Let me put it this way: When I was in third grade, I was a latchkey kid who ate bologna slices filled with nitrates and wondered how I was going to avoid farting during my sit-ups test in P.E.

Being a precocious kid in New York is pretty much a given, but when these little joeys speak like adults (e.g. "Ugh. Stop being facetious, mom."), worry about whether Monsanto got a hold of their Granny Smiths, and can stay in tree pose longer than you can meditate, it makes you question the definition of today's childhood and reaffirm your definition of "little jacka$$." You feel you're doing mankind a favor by not contributing to the Dakota Fannings of the world.

Double-wide strollers on sidewalks.

Foot traffic on New York sidewalks is usually toe to toe, which causes some of us to reenact the pedestrian version of The Fast and the Furious, while deftly dodging dog crap. But whether you're walking briskly (the normal New York pace) or if you're Vin Diesel veering around in Converses, we're all on the road to nowhere when The Wide Load Carriage appears. I'm talking about the parents who decide that double-stackedstrollers just don't cut it and instead inexplicably opt for the double-wide strollers in order to take up the whole damn sidewalk and make everyone behind and in front of them miserable. And the kicker is when these entitled parents are ticked at you, as if you're in their way. Oh they're gems.

Also, the double-wide stroller is a very visual reminder that these parents have just blatantly doubled their carbon footprint. Do I really want to increase the world's pollution, contribute to global warming, and thus, the end of mankind? I think not.

The Trifecta of Wrong: Ugly babies in affluent neighborhoods riding in state of the art German-made strollers steered by foreign nannies.

When I walk past an ugly baby, it's enough to frighten me into not having one myself. Why? Because I kind of believe in karma, and I fear that my passing judgment will channel its way into my womb like an "Ah ha! You get a freak face, too!"

But what's worse is when you realize that the ugly baby is being pushed around in an obnoxious three-wheel powder coated baby-mo-bile in a manicured neighborhood. Your mind zooms from: 'Wow, that poor kid's mug' to pure resentment 'That spoiled brat will never appreciate what he has!' (the resentment comes from being secretly jealous).

But what seals the deal is when you see the foreign nanny manning the whole operation. Just imagine all the emotional displacement going on between the rich parents, their ugly baby, and the nanny who's spending all her time with junior in order to send back moolah to her own young kids, who are thousands of miles away craving her love and affection. Wrong, wrong, and wrong.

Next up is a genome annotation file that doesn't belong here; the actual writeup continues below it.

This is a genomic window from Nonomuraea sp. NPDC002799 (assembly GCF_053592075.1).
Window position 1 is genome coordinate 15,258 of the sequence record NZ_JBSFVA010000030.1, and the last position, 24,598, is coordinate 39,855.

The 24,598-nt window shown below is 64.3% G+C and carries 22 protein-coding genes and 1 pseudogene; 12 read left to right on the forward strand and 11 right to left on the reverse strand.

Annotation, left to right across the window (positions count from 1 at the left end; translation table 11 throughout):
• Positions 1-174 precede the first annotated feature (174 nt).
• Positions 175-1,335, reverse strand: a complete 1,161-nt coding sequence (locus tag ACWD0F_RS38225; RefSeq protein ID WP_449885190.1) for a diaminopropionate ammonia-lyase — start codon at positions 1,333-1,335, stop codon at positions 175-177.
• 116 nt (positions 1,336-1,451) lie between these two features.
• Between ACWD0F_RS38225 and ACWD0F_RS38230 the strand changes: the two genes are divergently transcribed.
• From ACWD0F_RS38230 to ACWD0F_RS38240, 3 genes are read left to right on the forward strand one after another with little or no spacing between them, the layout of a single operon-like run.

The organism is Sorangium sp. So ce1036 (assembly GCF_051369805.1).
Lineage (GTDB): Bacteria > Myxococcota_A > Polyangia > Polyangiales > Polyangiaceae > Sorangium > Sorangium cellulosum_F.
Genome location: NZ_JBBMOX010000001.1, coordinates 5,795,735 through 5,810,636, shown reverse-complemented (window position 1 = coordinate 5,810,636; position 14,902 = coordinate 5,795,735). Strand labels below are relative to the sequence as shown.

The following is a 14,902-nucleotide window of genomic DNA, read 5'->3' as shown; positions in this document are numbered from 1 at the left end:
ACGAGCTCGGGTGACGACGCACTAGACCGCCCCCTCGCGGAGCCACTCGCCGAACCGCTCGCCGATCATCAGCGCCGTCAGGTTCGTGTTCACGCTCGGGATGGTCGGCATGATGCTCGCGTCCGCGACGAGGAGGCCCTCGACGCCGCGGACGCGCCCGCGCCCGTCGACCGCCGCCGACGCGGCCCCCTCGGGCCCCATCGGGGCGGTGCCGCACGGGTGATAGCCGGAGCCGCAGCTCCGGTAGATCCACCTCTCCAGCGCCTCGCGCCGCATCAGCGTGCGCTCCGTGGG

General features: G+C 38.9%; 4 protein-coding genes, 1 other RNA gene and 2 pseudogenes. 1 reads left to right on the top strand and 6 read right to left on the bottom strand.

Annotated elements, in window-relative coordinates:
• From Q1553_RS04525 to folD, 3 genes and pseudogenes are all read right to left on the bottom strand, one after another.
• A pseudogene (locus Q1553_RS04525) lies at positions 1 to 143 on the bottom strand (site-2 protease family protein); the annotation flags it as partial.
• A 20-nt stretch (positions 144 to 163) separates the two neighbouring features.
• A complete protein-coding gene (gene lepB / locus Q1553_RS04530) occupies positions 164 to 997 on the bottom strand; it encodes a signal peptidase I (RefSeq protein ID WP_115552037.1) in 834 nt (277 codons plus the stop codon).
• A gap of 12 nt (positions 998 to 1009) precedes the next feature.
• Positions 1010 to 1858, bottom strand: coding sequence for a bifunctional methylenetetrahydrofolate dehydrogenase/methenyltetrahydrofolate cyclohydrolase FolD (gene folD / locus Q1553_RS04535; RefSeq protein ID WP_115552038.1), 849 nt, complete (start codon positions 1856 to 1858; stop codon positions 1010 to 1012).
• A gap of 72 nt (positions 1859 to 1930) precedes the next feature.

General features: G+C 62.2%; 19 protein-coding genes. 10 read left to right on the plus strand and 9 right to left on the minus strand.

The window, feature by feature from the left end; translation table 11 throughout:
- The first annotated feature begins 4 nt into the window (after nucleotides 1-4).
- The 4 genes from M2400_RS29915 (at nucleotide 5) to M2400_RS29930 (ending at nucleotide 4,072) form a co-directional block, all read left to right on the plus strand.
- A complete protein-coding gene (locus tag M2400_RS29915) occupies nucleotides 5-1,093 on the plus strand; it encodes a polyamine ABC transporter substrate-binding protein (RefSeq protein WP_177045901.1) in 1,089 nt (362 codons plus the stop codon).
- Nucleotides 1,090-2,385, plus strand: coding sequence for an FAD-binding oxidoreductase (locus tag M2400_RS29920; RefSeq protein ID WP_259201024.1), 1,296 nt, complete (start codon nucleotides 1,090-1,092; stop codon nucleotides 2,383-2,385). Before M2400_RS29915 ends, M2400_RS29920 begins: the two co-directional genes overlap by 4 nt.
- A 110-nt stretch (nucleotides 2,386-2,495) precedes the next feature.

The New York City public school system. (Let's not even talk about private.)

It's a dog-eat-dog world in the uber competitive New York City public school system, and your kid learns that by the time he/she starts kindy-garten. No joke.

What you learned as a freshman in college, your crumb snatcher will know by age 10. Between all the tutoring fees, diagnostic testing, interview technique courses ('Remember to give a firm handshake and look 'em in the eye, sonny!') that you'll be paying to have little Gustav ready for middle school, you'll have become a functional alcoholic or CrossFit douche to keep your sanity.

For conscientious parents, the pressure of getting your kid into the right school feels like life or death, absolute success or abject failure: If my kid doesn't get accepted into School X, it could mean the difference between him/her becoming the next Einstein or the next Jesse Pinkman! The next Hillary Clinton or the next Amanda Bynes!

I'm quite sure NYC isn't the only city that has amazing birth control to offer its lady population. For you fertile femme fatales in Los Angeles, San Francisco, Dallas, D.C., Atlanta, and heck, Wichita and Juno, I seriously wanna hear what things keep your uteruses sparkling new!

For more from author Eudie Pak, visit her on Facebook and Twitter.

This post originally appeared on The Huffington Post.